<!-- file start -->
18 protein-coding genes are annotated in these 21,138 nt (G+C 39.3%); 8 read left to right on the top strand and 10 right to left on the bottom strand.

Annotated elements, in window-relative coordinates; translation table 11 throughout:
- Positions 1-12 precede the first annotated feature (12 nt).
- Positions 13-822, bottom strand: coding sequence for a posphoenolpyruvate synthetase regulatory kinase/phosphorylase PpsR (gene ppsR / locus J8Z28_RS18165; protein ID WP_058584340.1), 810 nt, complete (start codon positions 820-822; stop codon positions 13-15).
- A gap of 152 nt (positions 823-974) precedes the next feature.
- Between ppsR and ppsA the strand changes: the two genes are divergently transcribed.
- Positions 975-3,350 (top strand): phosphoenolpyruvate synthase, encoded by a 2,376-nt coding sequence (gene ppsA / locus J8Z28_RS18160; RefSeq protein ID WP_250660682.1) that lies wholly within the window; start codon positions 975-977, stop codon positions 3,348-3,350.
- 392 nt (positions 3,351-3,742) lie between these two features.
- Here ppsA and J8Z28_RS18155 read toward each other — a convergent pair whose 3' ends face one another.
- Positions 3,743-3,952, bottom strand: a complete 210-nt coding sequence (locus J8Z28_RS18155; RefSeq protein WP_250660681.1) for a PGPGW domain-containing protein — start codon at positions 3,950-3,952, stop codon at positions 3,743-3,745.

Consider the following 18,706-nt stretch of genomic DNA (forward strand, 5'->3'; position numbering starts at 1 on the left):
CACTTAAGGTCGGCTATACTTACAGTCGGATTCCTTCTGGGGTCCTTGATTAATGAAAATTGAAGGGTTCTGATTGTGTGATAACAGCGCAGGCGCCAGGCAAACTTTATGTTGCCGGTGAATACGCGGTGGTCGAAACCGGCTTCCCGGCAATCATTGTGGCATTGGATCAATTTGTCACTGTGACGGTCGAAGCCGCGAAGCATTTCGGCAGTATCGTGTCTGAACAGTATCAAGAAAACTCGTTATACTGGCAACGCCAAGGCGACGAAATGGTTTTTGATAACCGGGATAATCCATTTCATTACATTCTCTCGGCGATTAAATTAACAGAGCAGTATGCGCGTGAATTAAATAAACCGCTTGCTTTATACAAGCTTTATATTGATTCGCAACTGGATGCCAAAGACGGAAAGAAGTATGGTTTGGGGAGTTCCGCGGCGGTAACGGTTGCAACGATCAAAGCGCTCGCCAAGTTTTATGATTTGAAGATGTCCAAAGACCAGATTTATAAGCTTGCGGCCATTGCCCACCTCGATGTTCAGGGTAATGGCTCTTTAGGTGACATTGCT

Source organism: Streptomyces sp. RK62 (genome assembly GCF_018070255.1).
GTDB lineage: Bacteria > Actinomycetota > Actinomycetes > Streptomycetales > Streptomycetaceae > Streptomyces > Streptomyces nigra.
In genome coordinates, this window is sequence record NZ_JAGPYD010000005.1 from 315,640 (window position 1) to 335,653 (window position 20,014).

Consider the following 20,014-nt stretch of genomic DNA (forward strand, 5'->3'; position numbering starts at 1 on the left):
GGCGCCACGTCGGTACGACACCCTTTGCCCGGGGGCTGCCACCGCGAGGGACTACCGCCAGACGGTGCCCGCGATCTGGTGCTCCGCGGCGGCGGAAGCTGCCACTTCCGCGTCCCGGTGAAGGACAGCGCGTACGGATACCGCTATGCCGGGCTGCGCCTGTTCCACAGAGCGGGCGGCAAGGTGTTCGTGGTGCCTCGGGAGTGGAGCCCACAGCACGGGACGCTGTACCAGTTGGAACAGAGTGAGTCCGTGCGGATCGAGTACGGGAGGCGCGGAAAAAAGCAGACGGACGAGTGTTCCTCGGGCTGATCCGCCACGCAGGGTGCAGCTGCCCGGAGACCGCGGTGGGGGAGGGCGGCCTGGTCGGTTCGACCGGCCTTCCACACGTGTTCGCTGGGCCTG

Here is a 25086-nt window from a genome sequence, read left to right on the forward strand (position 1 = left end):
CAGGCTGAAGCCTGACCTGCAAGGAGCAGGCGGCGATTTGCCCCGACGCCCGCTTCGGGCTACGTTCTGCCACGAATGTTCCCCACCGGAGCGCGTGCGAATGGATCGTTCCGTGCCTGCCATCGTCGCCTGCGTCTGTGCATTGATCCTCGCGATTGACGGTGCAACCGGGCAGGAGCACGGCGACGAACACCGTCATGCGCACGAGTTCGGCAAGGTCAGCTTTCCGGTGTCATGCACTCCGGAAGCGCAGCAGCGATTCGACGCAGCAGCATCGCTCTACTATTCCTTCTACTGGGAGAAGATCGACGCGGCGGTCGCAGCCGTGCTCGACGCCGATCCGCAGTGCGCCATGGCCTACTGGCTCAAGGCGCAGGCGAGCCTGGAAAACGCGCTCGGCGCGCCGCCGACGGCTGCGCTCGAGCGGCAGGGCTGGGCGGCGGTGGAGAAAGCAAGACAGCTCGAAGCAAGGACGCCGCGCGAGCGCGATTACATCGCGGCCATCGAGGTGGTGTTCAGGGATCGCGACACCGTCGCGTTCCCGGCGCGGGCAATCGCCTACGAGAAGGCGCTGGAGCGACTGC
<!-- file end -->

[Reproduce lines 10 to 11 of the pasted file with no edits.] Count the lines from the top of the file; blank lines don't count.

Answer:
- Positions 3,743-3,952, bottom strand: a complete 210-nt coding sequence (locus J8Z28_RS18155; RefSeq protein WP_250660681.1) for a PGPGW domain-containing protein — start codon at positions 3,950-3,952, stop codon at positions 3,743-3,745.

Consider the following 18,706-nt stretch of genomic DNA (forward strand, 5'->3'; position numbering starts at 1 on the left):